It did not take much time to figure out … “it was his meeting her at a wrong place, at a wrong time and in my presence”, which was the cause of his restlessness. Afterwards, he made several stories, and has been clarifying since … that “she is just a school mate of mine, had never spoken to her before, just a friend… blah blah…”; trying to convince me and lab mates… 🙂

This is not only the story of Ketan… In my last 7 years of campus life, I have witnessed at least some hundred different incidents.

Interestingly, most of them were at night, between 12.30 am to 4.30 am. I could remember meeting Boni with his “friend” at about 4.20 am on a rainy night (morning?) while going to the station to get the early morning local train to Khopoli. Both of them were standing, under a tree in the main road, completely drenched in the rain… I was in a hurry, just said “Hi” and went on my way. Poor Boni called me at least some 4 times on that day… with different reasons… just to know, what was my reaction…!!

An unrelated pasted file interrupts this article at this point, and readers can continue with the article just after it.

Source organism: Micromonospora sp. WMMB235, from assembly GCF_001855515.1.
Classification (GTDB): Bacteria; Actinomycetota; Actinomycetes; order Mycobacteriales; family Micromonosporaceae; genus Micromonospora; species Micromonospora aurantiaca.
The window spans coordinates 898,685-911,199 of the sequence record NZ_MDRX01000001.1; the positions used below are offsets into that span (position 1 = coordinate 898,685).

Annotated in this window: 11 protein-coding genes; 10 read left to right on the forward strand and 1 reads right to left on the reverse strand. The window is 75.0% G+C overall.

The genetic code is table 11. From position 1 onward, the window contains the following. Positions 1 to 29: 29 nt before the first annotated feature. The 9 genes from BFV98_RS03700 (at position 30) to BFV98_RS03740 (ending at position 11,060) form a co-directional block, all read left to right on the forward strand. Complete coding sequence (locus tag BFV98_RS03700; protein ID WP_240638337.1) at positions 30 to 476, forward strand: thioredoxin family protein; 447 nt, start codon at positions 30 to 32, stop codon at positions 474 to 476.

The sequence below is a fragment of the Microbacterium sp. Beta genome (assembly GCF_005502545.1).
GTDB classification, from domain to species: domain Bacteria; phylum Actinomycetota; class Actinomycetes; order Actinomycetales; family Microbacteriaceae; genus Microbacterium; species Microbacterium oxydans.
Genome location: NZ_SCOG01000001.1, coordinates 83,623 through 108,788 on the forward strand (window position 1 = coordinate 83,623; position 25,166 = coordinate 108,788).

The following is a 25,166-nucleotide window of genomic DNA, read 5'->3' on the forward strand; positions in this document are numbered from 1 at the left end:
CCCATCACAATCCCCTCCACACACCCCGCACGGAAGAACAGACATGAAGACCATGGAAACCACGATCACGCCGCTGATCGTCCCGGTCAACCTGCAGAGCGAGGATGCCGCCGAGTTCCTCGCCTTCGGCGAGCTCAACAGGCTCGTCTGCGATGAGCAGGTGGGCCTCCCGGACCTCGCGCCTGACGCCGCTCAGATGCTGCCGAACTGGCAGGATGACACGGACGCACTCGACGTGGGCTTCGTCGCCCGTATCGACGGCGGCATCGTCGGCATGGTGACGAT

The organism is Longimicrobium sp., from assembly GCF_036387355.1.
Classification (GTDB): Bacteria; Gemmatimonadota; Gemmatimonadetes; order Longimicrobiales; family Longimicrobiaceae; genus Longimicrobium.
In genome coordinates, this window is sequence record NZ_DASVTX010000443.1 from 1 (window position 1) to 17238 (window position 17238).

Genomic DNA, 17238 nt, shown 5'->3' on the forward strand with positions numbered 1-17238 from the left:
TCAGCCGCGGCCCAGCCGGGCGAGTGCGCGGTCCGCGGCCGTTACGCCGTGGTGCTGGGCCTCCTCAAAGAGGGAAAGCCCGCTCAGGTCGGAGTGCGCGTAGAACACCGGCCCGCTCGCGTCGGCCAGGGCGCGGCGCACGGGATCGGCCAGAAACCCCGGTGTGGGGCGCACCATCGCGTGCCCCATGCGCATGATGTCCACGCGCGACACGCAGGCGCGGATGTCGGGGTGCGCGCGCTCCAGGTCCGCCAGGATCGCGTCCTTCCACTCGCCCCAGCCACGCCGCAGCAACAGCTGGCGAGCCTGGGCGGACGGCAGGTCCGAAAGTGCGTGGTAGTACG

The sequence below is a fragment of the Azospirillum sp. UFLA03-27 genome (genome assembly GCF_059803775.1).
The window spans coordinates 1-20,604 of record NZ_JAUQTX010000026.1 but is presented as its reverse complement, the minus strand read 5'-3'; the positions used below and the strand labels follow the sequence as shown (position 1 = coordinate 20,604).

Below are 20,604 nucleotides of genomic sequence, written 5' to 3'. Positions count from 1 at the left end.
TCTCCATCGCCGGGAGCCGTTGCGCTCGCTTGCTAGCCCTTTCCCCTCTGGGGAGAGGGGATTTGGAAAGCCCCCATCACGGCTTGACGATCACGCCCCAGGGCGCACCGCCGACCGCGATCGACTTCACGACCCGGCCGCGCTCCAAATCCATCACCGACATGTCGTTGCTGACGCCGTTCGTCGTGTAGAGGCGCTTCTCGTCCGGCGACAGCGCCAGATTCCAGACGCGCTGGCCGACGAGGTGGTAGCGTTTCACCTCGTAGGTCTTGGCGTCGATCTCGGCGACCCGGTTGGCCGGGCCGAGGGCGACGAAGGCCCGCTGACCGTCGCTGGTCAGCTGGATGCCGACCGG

Another such incident happened, while I was returning to my room from lab at about 2.30 am. I saw Nutan going towards lake side at that time of the night with her new friend. I was in half sleep, was about to rummage my cycle into them. I thought it was my mistake and was about to say sorry, but they just vanished in no time.

Next day, Nutan called a friend of mine and invited her for a dinner treat at Laxmi. Though my friend could not understand the reason of her sudden invitation, she could smell some thing fussy during the dinner. Nutan inquired many things about me from my friend, and finally asked, “did aamjunta say anything to you?” It was just a bouncer for my friend. Realizing that my friend does not know any thing about the last night’s incident, Nutan changed the topic in no time.

On a different note, I could remember when Suryapratap narrated the story of Nidhi and Mohan. Both of them were in their initial days of love, used to go for dinners, movies, malls; but when some of our friends saw them or spotted them, they used to behave as if they are just strangers…